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Pointer Help

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Hello,

I'm creating a text based RPG game in C++.  I'm trying to move the player creation code in main to a function below it.  I've created a pointer to a character object and calling a function to return the reference of the newly created character.  Is there a problem with doing it this way?

 

I ask because I'm having issues elsewhere in code relating to the persistence of the player's inventory.  I add items to the inventory vector using a function for example, but they don't stay added.  

 

Also, I've tried not using a function and passing references around to create the player character and everything works just fine, so that's what makes me suspicious of the code below....

Thanks!

 

Player* createNewChar();
int main(){

...

Player* pPlayer = 0;
...

}
...
Player* createNewChar(){

  string pName = selectName();

  cout << "Welcome, " << pName << ".\n";

  string pClass = selectClass();

  cout << "Creating your new character...!";

  Player player(pName, pClass);

  return &player;
}

...
 

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As an example, in gcc or clang, I use the following flags.

 

-Wall (to include all warnings)

-Werror (to error if there is a warning)

-pedantic (to notify me if I am using non-standard C or C++).

 

 

Towards the end of a project, I also include:

-Wextra (aditional warning flags for things like (-Wclobbered, -Wempty-body))

 

These flags are explained further in the manpage

 

https://linux.die.net/man/1/gcc

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Player* createNewChar(){
  ...
  Player player(pName, pClass);
  return &player;
}

This will fail indeed. It constructs the 'player' object, compute its pointer, walk out the function, destroy all contents of variables inside 'createNewChar' (since you just left it, C++ cleans it up for you), and return the just computed pointer (which now points to garbage) to the function that performed the call.

 

You can either use 'new' to create a pointer in the heap that won't get destroyed when you exit the function, or you can just give the player object to its caller.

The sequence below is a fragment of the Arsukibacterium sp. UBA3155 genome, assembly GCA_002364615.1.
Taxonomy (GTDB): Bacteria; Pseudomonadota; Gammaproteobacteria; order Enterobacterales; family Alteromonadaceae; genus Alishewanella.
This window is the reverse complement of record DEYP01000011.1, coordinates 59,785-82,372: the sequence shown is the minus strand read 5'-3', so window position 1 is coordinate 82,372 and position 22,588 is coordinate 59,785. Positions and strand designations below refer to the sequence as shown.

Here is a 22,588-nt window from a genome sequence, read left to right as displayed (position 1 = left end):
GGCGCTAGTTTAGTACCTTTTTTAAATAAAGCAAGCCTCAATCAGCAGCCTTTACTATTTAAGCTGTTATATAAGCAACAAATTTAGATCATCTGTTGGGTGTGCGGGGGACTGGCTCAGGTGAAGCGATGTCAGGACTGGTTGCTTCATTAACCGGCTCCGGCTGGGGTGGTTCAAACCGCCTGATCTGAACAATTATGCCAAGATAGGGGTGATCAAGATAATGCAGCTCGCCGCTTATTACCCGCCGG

BTW: Why is the function called "createCharacter" if you create a player?

 

This, basically.

 

Instead of declaring a pointer an assigning it via a function return, use the new keyword instead.

Player *player = new Player();

Then, in the Player constructor, add in all the additional code that should be processed, such as asking for a name, defining the class and whatnot. At least that's what I'm assuming your createCharacter function was going to handle. Just wrap that into the Player constructor.

 

edit: Also make sure you delete and remove the pointers when you no longer need them. I usually add a delete everytime I add a new to help mitigate wild pointers. If you declare any new pointers in a constructor, just remember to delete them in the destructor.

Edited by Velocity Raptor

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The solution is not "use new", or you'll shoot yourself in the foot in twenty even more painful ways.

 

You should learn how to use new and delete, and then promptly learn to never use it except in rare situations that, as a beginner, you're unqualified to recognize.

 

After learning about new and delete - but not using them (except in tiny pieces of practice code) - then look into std::unique_ptr / std::make_unique and std::shared_ptr / std::make_shared and use those instead.

 

Those template classes wrap proper usage of new and delete for you, and are much safer - even for experienced programmers.

 

 

pointer, especially heap allocated ones, are only necessary for very large objects (like textures or meshes). your player class is just a collection of strings and integers. you could get away fine with just copying the values around. but if you wanted to know the most proper way to do this:

class player
{
  player(string name, string class)//a constructor that ask for that info up front
 {
   pName = name;
  pClass = class;
 }

 player() // empty constructor calls a prompting function
  {
    pName = promptforName();
   pClass = promptforClass;
  }

 //other fuctions and variables
};


int main()
{
  //if your person class was very big then youd want a pointer to it;
  player * myCharacter(); // a stack alloccated pointer to a player class, will be deleted when it goes out of scope
 //if you need a heap allocated fuction follow Velocity Raptors advice and use a shared_ptr like this

 auto pSmartPointer = make_shared<player>(myCharacter);// this function turns a regular pointer into a smart one.
// also deleted automatically. requires #include<memory> 
//correct way but not recommended
player * myCharacter_ptr = new player(name,class);

delete myCharacter_ptr; // you must delete this one manually.
avoid using new unless you need to.
return 0;
}

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